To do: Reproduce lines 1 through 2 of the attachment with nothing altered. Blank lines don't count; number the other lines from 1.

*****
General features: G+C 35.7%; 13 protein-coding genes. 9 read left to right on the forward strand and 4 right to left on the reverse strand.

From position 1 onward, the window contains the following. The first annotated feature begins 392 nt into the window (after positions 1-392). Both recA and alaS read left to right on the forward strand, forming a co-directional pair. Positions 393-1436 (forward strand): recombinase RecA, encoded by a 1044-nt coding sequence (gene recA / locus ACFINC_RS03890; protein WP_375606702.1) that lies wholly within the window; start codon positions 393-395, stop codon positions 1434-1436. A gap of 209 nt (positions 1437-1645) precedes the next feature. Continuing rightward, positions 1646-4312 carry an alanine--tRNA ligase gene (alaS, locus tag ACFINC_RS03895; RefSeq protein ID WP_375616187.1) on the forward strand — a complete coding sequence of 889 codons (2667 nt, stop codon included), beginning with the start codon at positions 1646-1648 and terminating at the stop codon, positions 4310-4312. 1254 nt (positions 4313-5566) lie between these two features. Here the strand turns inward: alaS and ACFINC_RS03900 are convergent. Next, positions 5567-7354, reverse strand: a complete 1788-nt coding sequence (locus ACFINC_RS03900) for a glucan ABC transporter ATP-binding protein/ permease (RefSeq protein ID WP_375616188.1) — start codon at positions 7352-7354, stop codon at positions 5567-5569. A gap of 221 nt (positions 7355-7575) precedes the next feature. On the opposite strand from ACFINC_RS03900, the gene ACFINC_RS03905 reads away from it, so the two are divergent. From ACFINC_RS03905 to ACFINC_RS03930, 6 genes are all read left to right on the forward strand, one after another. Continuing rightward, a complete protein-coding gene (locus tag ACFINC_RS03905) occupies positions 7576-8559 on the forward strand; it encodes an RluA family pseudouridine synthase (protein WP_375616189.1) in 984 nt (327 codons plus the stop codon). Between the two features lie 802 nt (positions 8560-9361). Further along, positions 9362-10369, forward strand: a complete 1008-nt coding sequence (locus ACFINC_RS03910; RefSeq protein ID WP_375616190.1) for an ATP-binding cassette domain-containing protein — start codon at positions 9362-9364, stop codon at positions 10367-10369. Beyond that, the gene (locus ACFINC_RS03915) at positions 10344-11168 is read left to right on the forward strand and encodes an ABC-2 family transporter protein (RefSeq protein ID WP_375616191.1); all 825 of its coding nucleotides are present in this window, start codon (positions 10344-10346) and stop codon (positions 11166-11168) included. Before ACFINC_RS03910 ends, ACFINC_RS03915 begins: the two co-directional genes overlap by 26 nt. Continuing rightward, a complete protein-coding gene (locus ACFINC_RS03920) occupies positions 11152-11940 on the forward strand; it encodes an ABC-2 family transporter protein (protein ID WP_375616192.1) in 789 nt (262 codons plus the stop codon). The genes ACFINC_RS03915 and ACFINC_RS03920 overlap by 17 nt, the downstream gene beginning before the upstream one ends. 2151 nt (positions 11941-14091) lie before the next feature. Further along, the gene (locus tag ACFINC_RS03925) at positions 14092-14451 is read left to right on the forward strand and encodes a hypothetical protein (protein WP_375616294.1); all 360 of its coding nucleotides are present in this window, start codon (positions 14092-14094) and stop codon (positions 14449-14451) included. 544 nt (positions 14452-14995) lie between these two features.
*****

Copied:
General features: G+C 35.7%; 13 protein-coding genes. 9 read left to right on the forward strand and 4 right to left on the reverse strand.

From position 1 onward, the window contains the following. The first annotated feature begins 392 nt into the window (after positions 1-392). Both recA and alaS read left to right on the forward strand, forming a co-directional pair. Positions 393-1436 (forward strand): recombinase RecA, encoded by a 1044-nt coding sequence (gene recA / locus ACFINC_RS03890; protein WP_375606702.1) that lies wholly within the window; start codon positions 393-395, stop codon positions 1434-1436. A gap of 209 nt (positions 1437-1645) precedes the next feature. Continuing rightward, positions 1646-4312 carry an alanine--tRNA ligase gene (alaS, locus tag ACFINC_RS03895; RefSeq protein ID WP_375616187.1) on the forward strand — a complete coding sequence of 889 codons (2667 nt, stop codon included), beginning with the start codon at positions 1646-1648 and terminating at the stop codon, positions 4310-4312. 1254 nt (positions 4313-5566) lie between these two features. Here the strand turns inward: alaS and ACFINC_RS03900 are convergent. Next, positions 5567-7354, reverse strand: a complete 1788-nt coding sequence (locus ACFINC_RS03900) for a glucan ABC transporter ATP-binding protein/ permease (RefSeq protein ID WP_375616188.1) — start codon at positions 7352-7354, stop codon at positions 5567-5569. A gap of 221 nt (positions 7355-7575) precedes the next feature. On the opposite strand from ACFINC_RS03900, the gene ACFINC_RS03905 reads away from it, so the two are divergent. From ACFINC_RS03905 to ACFINC_RS03930, 6 genes are all read left to right on the forward strand, one after another. Continuing rightward, a complete protein-coding gene (locus tag ACFINC_RS03905) occupies positions 7576-8559 on the forward strand; it encodes an RluA family pseudouridine synthase (protein WP_375616189.1) in 984 nt (327 codons plus the stop codon). Between the two features lie 802 nt (positions 8560-9361). Further along, positions 9362-10369, forward strand: a complete 1008-nt coding sequence (locus ACFINC_RS03910; RefSeq protein ID WP_375616190.1) for an ATP-binding cassette domain-containing protein — start codon at positions 9362-9364, stop codon at positions 10367-10369. Beyond that, the gene (locus ACFINC_RS03915) at positions 10344-11168 is read left to right on the forward strand and encodes an ABC-2 family transporter protein (RefSeq protein ID WP_375616191.1); all 825 of its coding nucleotides are present in this window, start codon (positions 10344-10346) and stop codon (positions 11166-11168) included. Before ACFINC_RS03910 ends, ACFINC_RS03915 begins: the two co-directional genes overlap by 26 nt. Continuing rightward, a complete protein-coding gene (locus ACFINC_RS03920) occupies positions 11152-11940 on the forward strand; it encodes an ABC-2 family transporter protein (protein ID WP_375616192.1) in 789 nt (262 codons plus the stop codon). The genes ACFINC_RS03915 and ACFINC_RS03920 overlap by 17 nt, the downstream gene beginning before the upstream one ends. 2151 nt (positions 11941-14091) lie before the next feature. Further along, the gene (locus tag ACFINC_RS03925) at positions 14092-14451 is read left to right on the forward strand and encodes a hypothetical protein (protein WP_375616294.1); all 360 of its coding nucleotides are present in this window, start codon (positions 14092-14094) and stop codon (positions 14449-14451) included. 544 nt (positions 14452-14995) lie between these two features.